In response to the Arrow Incident, British diplomats in Canton demanded the release of the prisoners and sought redress. The Chinese refused, stating that Arrow was involved in smuggling and piracy. To aid in dealing with the Chinese, the British contacted France, Russia, and the United States about forming an alliance. The French, angered by the recent execution of missionary August Chapdelaine by the Chinese, joined while the Americans and Russians sent envoys. In Hong Kong, the situation worsened following a failed attempt by the city's Chinese bakers to poison the city's European population.

Second Opium War - Early Actions:

In 1857, after dealing with the Indian Mutiny, British forces arrived at Hong Kong. Led by Admiral Sir Michael Seymour and Lord Elgin, they joined with the French under Marshall Gros and then attacked the forts on the Pearl River south of Canton. The governor of Guangdong and Guangxi provinces, Ye Mingchen, ordered his soldiers not to resist and the British easily took control of the forts. Pressing north, the British and French seized Canton after a brief fight and captured Ye Mingchen. Leaving an occupying force at Canton, they sailed north and took the Taku Forts outside Tianjin in May 1858.

Second Opium War - Treaty of Tianjin:

With his military already dealing with the Taiping Rebellion, Xianfeng was unable to resist the advancing British and French. Seeking peace, the Chinese negotiated the Treaties of Tianjin. As part of the treaties, the British, French, Americans, and Russians were permitted to install legations in Beijing, ten additional ports would be opened to foreign trade, foreigners would be permitted to travel through the interior, and reparations would be paid to Britain and France. In addition, the Russians signed the separate Treaty of Aigun which gave them coastal land in northern China.

Second Opium War - Fighting Resumes:

While the treaties ended the fighting, they were immensely unpopular within Xianfeng's government. Shortly after agreeing to the terms, he was persuaded to renege and dispatched Mongolian General Sengge Rinchen to defend the newly returned Taku Forts. The following June hostilities recommenced following Rinchen's refusal to allow Admiral Sir James Hope to land troops to escort the new ambassadors to Beijing. While Richen was willing to allow the ambassador's to land elsewhere, he prohibited armed troops to accompany them.
On the night of June 24, 1859, British forces cleared the Baihe River of obstacles and the next day Hope's squadron sailed in to bombard the Taku Forts. Meeting heavy resistance from the fort's batteries, Hope was ultimately forced to withdrawal with the aid of Commodore Josiah Tattnall, whose ships violated US neutrality to assist the British. When asked why he intervened, Tattnall replied that "blood is thicker than water." Stunned by this reversal, the British and French began assembling a large force at Hong Kong. By the summer of 1860, the army numbered 17,700 men (11,000 British, 6,700 French).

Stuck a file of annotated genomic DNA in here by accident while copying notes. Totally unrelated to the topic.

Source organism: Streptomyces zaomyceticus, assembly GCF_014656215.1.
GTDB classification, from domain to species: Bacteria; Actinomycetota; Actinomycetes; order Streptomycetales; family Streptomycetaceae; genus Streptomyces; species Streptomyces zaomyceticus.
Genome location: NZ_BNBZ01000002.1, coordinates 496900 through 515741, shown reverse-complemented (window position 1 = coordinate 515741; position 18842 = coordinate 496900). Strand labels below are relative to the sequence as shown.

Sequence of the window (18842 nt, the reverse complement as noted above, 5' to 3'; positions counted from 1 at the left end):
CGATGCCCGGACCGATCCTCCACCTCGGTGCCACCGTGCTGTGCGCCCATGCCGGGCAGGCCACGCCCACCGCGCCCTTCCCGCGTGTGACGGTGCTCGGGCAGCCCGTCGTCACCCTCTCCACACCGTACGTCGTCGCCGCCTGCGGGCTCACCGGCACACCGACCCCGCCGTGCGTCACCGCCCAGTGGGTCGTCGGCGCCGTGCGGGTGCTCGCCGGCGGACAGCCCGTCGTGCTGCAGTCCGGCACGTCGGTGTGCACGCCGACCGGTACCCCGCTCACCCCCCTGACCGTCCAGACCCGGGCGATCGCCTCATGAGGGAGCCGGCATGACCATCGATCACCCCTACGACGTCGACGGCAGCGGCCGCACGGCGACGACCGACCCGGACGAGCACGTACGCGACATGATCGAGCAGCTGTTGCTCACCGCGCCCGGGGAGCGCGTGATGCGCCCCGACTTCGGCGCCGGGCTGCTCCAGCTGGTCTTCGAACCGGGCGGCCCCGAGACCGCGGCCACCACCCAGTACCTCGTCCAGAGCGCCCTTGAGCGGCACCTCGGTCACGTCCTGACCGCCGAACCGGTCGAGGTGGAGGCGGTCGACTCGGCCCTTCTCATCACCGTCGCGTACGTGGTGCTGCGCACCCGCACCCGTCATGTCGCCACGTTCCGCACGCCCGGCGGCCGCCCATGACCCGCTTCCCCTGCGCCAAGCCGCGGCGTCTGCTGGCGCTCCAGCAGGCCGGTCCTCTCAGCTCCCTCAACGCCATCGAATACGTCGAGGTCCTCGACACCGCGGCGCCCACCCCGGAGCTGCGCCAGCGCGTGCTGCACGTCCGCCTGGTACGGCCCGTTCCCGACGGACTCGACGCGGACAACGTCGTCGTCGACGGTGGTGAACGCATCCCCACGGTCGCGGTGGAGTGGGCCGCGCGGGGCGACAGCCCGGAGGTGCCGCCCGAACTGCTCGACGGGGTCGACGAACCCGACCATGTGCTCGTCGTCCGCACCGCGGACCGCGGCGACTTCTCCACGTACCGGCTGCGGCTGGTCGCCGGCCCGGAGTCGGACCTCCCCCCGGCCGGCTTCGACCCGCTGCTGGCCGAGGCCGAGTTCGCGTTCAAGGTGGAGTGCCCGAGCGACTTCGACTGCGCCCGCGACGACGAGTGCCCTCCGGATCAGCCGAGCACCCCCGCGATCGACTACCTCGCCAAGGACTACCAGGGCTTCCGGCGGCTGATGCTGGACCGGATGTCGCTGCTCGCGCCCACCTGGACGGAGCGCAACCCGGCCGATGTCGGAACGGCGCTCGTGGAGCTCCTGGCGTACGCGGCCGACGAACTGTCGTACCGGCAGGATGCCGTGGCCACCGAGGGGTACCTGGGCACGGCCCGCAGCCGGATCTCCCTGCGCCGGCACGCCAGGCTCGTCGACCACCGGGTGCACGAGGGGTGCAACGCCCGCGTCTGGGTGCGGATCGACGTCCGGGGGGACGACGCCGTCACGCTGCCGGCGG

Sailing with 173 ships, Lord Elgin and General Charles Cousin-Montauban returned to the Tianjin and landed on August 3 near Bei Tang, two miles from the Taku Forts. The forts fell on August 21. Having occupied Tianjin, the Anglo-French army began moving inland towards Beijing. As the enemy host approached, Xianfeng called for peace talks. These stalled following the arrest and torture of British envoy Harry Parkes and his party. On September 18, Rinchen attacked the invaders near Zhangjiawan but was repelled. As the British and French entered the Beijing suburbs, Rinchen made his final stand at Baliqiao.
Mustering over 30,000 men, Rinchen launched several frontal assaults on the Anglo-French positions and was repulsed, destroying his army in the process. The way now open, Lord Elgin and Cousin-Montauban entered Beijing on October 6. With the army gone, Xianfeng fled the capital, leaving Prince Gong to negotiate peace. While in the city, British and French troops looted the Old Summer Palace and freed Western prisoners. Lord Elgin considered burning the Forbidden City as punishment for Chinese use of kidnapping and torture, but was talked into burning the Old Summer Palace instead by other diplomats.

Second Opium War - Aftermath:

In the following days, Prince Gong met with the Western diplomats and accepted the Convention of Peking. By the terms of the convention, the Chinese were forced to accept the validity of the Treaties of Tianjin, cede part of Kowloon to Britain, open Tianjin as a trade port, allow religious freedom, legalize the opium trade, and pay reparations to Britain and France. Though not a belligerent, Russia took advantage of China's weakness and concluded the Supplementary Treaty of Peking which ceded approximately 400,000 square miles of territory to St. Petersburg.
The defeat of its military by a much smaller Western army showed the weakness of the Qing Dynasty and began a new age of imperialism in China. Domestically, this, coupled with the flight of the emperor and the burning of the Old Summer Palace, greatly damaged the Qing's prestige leading many within China to begin questioning the government's effectiveness.